More than ever, people across the globe are being reminded of the importance of living within a budget. Although living on a budget can seem intimidating at first, here are a few simple things that any family can do to help them live within their means.
Like many newlyweds, when my husband and I got married, we didn't have much. For the first three months of our marriage, our sole source of income was what my husband made at his part-time job in the campus testing center. Needless to say, money was tight! That experience taught us so much about the principles of budgeting and money management. Today, we love using our budget. It keeps us financially strong, it also allows us to put money aside for emergencies and future expenses, and we can splurge on the occasional luxuries.
Living on a budget doesn't have to be confining! In fact, wise money management can feel incredibly free. Few things feel quite as good as knowing that you are out of debt (or working to free yourself from debt), with money set aside for the future!
Here are the few of the money-saving tips that we've learned along the way:
More than anything else, my husband and I have found joy in living within our means when we do our best to keep our life simple. We've learned that there are plenty of things we don't need, and - what's more - it's easy to be happy living a life that is focused on activities and time spent together, rather than the accumulation of "things." Every family is different, and each family's "simple life" will be unique to them.
To start simplifying today, make a list of "extras" for which you are currently paying. Some examples: cable or satellite TV, high-speed Internet, frequent dinners out or fast food, a pricey mobile phone plan, or anything else that might not be necessary for your family's happiness. Sit down and choose one or two things to try going without for a few months. Remember, it's OK to budget for some "just-for-fun" items, and every family's needs and priorities will be unique. Still, you might be surprised by how much you don't miss some things!
Keep debt low
There are some things, like education, a house, a car payment, or an unexpected medical expense, where carrying debt may be necessary. Be careful in how much debt you accrue. If you use a credit card, try to stay well below your credit limit and pay it off in full each month. If you're considering going into debt for something that might not be strictly necessary, ask yourself if it would be possible to wait a few months before making that purchase. Try to save money forward for large expenses, rather than paying in installments or putting the charge on a credit card.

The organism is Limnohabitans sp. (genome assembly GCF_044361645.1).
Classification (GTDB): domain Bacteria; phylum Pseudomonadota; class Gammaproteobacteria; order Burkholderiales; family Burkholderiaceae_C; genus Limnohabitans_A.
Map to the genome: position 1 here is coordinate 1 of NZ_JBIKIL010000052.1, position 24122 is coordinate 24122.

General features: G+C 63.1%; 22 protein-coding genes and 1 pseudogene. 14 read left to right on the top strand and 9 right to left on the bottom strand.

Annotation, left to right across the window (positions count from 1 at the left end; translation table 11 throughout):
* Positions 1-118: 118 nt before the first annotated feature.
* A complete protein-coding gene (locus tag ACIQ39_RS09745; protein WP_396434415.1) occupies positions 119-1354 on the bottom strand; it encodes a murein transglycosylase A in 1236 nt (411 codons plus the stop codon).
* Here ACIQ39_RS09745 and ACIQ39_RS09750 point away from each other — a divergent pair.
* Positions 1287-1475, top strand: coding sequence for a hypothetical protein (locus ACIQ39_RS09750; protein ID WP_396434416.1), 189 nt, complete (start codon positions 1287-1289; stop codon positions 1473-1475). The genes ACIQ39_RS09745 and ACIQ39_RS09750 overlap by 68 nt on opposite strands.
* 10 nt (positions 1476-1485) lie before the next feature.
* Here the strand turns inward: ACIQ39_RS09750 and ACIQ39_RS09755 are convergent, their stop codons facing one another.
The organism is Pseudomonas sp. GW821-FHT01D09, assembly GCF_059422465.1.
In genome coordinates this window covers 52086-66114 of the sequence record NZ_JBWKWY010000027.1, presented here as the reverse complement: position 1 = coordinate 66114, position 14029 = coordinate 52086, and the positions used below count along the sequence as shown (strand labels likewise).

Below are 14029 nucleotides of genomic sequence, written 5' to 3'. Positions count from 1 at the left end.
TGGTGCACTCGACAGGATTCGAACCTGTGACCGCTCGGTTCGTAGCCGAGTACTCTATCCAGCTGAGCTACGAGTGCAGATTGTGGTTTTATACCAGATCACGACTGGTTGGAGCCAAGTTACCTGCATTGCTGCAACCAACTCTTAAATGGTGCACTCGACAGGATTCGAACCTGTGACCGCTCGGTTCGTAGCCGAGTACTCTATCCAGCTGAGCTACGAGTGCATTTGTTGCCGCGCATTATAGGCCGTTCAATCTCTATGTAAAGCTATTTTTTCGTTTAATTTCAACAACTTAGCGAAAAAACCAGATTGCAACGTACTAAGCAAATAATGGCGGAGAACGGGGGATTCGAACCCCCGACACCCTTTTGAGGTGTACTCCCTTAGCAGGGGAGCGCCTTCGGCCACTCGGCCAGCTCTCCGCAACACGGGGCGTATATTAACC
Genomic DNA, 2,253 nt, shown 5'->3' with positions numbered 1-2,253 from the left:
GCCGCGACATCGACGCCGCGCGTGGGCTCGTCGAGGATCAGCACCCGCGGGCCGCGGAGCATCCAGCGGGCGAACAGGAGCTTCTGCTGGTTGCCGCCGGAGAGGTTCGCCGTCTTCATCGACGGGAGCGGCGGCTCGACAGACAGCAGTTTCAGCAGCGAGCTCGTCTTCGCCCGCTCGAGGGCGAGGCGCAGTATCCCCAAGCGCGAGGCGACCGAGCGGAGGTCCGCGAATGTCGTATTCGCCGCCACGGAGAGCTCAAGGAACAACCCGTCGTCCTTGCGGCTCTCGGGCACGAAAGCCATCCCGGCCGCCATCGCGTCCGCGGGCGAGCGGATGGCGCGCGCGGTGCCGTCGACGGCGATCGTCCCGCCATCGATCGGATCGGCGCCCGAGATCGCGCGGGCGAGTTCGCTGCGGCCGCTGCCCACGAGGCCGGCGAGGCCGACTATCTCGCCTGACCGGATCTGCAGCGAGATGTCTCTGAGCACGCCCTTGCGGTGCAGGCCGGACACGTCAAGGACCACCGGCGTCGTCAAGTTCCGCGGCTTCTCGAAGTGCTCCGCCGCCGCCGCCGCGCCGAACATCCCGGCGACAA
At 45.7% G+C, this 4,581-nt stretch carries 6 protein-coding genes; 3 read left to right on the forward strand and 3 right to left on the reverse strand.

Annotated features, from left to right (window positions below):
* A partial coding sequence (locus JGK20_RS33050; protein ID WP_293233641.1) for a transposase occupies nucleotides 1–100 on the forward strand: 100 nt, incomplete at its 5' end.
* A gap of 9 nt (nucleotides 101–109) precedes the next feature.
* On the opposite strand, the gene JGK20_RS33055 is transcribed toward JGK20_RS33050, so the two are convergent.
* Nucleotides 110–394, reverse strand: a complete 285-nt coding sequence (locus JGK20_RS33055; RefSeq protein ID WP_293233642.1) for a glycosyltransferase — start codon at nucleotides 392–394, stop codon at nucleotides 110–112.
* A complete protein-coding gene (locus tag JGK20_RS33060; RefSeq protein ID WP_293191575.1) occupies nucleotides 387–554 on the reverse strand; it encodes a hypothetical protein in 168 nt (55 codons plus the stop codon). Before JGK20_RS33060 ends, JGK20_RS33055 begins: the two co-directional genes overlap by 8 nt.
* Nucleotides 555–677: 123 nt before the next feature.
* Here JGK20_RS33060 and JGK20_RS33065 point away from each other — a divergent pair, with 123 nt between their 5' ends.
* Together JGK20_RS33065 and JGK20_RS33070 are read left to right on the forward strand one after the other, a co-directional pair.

You'd be amazed at the deals you can find! Many items depreciate in price immediately after purchase. It's often easy to find great prices on gently used clothing, baby items, furniture, and other necessities. Shop yard sales, local classified websites such as Craigslist.org, consignment and thrift stores, and global sales websites such as Ebay.com or Amazon.com. When you shop for new items, be sure to watch for sales and clearance items. Often, clearance prices can be as low as half of the original price - or less!
Make from scratch
Many people struggle to have a healthy diet while eating on a budget, but with a little creative thinking, it's possible! Try making soups, stocks, pasta dishes, and other things from scratch rather than buying pre-made. Replace a few of your meat-based meals with recipes that get their protein from beans. (Tip: it's easy to cook dried beans overnight in the crock pot and costs very little!). Experiment with new foods when they are in-season, when prices are lowest. Try making a few household necessities from scratch, too - you might be surprised at how easy it is to make homemade laundry detergent or skin cleanser!
Budget as a family
Sit down with your spouse several times a year to discuss the family budget and make any changes that might be necessary. Communicate with your spouse when you're contemplating a big purchase. As a couple, make a list of your financial priorities. This list might include things like saving for retirement, buying a house, putting money aside for car repairs, and having an emergency fund for unforeseen crises.
Most important of all find a budgeting system that works for you. Whether it's buying things with cash using the cash envelope system, keeping track of your expenses by hand, or using a budgeting tool like Mint.com, finding the budgeting system that is right for your family will make wise money management simple and fun!